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A Second Home

The Windward Spouse Abuse Shelter gives battered women more than just a place to stay.


The Windward Spouse Abuse Shelter looks a lot like any other home in the neighborhood-a two-story, plywood house, with a barbecue grill on the länai, where every birthday and holiday is celebrated. Cubbyholes painted red, blue and yellow are stacked near the front entrance. Herbs and vegetables grow in wooden boxes in the backyard.

It's called Hale Ola, "House of Life," but it's more than a house. It's a safe haven for the more than 3,500 abused women and their children who've stayed here since its opening 14 years ago. The shelter, which is located in an undisclosed neighborhood in Windward O'ahu, isn't just a place to stay. The organization offers numerous services, including counseling and help in applying for domestic-violence funds and welfare assistance.

Its executive director, Avis Alokele Jervis, makes this shelter feel like a home. Everyone calls her "Aunty Avis," even if they are older than her 56 years of age.

"It feels like a typical house-we take turns making meals in the community kitchen, we all clean up," Jervis says. "As soon as someone walks in that door, they are my 'ohana," Many Hawai'i residents will recognize Jervis as the ex-wife of Gerard Jervis. She talks freely about her publicly problematic marriage to the former Bishop Estate trustee, who was her second husband.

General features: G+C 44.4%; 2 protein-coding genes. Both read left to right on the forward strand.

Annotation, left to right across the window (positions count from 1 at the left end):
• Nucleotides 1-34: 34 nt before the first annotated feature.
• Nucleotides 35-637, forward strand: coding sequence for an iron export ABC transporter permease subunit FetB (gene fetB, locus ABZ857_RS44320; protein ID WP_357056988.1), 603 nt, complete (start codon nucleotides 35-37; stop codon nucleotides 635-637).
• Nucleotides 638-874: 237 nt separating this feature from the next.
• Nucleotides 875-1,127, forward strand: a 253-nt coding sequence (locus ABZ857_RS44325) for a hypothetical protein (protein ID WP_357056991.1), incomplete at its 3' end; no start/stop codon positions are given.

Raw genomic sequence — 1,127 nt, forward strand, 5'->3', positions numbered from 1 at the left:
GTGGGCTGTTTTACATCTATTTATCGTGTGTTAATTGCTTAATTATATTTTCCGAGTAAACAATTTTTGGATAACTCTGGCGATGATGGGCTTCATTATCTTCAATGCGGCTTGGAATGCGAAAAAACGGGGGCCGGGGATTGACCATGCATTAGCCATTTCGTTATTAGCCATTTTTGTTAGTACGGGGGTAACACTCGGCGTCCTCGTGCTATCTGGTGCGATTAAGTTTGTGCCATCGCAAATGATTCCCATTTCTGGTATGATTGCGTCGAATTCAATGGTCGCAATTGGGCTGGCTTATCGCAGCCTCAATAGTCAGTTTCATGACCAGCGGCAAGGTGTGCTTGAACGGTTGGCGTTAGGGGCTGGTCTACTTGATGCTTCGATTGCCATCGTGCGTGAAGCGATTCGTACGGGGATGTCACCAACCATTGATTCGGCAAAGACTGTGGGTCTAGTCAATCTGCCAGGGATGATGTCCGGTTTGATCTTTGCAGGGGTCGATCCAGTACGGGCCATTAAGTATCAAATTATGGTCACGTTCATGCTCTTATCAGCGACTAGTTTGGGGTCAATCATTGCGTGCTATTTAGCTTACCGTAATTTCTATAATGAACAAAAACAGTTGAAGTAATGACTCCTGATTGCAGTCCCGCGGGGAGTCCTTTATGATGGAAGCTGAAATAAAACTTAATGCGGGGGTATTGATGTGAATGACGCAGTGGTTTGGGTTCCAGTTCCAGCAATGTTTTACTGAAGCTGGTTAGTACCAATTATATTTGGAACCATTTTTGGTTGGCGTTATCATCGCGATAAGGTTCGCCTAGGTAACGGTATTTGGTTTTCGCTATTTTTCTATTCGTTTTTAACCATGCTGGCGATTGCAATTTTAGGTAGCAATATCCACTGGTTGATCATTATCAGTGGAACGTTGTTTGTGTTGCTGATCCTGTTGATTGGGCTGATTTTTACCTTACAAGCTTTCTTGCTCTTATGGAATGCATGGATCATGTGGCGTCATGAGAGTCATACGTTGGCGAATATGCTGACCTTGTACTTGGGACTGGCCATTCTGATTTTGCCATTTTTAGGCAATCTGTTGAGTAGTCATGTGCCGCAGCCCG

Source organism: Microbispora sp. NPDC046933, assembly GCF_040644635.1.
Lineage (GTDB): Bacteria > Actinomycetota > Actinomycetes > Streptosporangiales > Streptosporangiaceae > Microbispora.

Fewer residents know that this outspoken advocate for battered women was once a victim herself. Married and pregnant at age 14, she endured years of abuse from her first husband, until he was killed by another woman.

Hale Ola executive director, Avis Alokele Jervis. Photo: Macario

Jervis helped found Hale Ola in 1991, in response to the growing need for a second shelter in Windward O'ahu. But in 2003, the organization lost its state funding and, naturally, its staff. That's when Jervis volunteered to take over as executive director of the shelter. Now, it's basically a two-woman operation, with Jervis' twin sister, Alyce Sua, helping run the shelter and answer its 24-hour hotline seven days a week. With the demanding, round-the-clock position, Jervis even bunks at the shelter herself, sleeping on a mattress wedged into one of the shelter's closets. The meager accommodations, even if they are a far cry from the Lanikai home she once owned, don't bother her.